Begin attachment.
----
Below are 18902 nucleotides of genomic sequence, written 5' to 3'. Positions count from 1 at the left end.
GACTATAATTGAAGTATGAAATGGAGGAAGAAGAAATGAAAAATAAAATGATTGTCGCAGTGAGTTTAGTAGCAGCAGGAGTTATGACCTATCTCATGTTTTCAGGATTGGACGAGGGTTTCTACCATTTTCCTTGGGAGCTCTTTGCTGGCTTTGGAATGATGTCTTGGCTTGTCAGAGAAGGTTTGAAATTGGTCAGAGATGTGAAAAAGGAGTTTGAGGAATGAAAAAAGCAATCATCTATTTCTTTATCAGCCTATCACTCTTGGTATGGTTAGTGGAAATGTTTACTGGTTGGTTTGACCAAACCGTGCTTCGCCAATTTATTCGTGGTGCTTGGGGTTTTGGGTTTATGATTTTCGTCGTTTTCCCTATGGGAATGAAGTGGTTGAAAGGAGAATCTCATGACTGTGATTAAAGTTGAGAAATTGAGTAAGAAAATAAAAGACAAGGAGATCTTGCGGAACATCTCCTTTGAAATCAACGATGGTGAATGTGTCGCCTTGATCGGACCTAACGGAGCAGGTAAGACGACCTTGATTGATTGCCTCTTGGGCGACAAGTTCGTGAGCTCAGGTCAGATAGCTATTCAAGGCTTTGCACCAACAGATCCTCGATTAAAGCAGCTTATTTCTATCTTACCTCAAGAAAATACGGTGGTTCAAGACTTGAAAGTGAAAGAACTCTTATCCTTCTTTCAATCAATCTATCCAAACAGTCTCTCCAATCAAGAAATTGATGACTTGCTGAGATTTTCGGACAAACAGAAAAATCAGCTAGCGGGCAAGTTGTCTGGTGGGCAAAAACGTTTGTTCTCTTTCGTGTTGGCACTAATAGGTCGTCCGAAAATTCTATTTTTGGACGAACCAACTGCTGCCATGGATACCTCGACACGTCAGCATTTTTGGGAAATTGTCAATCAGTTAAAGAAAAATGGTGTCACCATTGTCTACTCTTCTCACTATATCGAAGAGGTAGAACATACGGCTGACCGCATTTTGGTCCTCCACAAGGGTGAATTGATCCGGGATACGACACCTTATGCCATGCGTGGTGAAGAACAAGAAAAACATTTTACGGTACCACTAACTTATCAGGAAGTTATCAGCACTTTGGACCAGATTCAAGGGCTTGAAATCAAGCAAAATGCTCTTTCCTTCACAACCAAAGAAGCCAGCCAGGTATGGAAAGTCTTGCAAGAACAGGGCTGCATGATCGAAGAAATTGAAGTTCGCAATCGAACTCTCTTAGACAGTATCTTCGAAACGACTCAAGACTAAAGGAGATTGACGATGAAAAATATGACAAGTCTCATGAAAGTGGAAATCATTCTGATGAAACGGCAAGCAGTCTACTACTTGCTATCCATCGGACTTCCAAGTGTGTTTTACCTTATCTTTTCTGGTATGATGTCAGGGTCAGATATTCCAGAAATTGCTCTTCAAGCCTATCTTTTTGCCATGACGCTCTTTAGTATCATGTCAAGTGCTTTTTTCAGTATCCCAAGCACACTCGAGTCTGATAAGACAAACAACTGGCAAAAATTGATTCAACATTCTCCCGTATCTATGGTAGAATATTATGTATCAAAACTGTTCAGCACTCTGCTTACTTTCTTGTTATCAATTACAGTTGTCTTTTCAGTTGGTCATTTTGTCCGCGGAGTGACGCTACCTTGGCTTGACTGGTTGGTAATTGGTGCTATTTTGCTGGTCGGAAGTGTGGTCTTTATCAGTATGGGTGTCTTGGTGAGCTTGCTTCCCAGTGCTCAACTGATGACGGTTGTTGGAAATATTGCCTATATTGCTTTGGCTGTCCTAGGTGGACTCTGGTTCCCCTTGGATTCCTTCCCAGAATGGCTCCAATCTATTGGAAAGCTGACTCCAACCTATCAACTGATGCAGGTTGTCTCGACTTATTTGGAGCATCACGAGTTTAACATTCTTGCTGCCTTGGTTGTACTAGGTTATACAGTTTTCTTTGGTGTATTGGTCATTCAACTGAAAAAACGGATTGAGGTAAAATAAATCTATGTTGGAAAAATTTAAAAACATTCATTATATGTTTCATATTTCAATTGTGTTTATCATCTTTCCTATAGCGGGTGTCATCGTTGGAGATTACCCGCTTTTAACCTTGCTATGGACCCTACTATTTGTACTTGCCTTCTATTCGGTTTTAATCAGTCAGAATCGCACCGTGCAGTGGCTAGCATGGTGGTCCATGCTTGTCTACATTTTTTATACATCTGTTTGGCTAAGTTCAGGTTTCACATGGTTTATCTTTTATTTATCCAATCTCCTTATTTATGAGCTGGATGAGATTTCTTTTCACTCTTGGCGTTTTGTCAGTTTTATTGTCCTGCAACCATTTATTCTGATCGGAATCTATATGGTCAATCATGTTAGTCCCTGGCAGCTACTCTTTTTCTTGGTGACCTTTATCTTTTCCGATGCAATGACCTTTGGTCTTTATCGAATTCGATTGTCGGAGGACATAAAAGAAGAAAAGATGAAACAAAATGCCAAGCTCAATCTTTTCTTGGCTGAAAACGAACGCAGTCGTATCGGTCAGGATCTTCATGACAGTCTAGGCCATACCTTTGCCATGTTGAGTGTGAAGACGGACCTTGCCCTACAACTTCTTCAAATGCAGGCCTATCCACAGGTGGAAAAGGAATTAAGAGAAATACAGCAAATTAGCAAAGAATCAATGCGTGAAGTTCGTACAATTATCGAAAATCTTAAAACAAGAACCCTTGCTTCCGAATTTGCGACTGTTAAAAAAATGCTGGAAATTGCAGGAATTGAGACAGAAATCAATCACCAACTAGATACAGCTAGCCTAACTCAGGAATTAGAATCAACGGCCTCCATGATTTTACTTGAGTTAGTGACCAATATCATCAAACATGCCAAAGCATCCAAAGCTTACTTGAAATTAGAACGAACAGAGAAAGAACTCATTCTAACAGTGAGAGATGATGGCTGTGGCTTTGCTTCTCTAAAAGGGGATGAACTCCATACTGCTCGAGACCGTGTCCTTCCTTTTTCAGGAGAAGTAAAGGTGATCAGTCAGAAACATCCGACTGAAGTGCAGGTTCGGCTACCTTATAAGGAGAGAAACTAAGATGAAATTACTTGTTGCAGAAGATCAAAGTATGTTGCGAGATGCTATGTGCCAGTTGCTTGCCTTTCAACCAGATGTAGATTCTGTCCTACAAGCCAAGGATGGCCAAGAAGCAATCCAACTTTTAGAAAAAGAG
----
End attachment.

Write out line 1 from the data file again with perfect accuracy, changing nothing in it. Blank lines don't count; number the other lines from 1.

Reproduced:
Below are 18902 nucleotides of genomic sequence, written 5' to 3'. Positions count from 1 at the left end.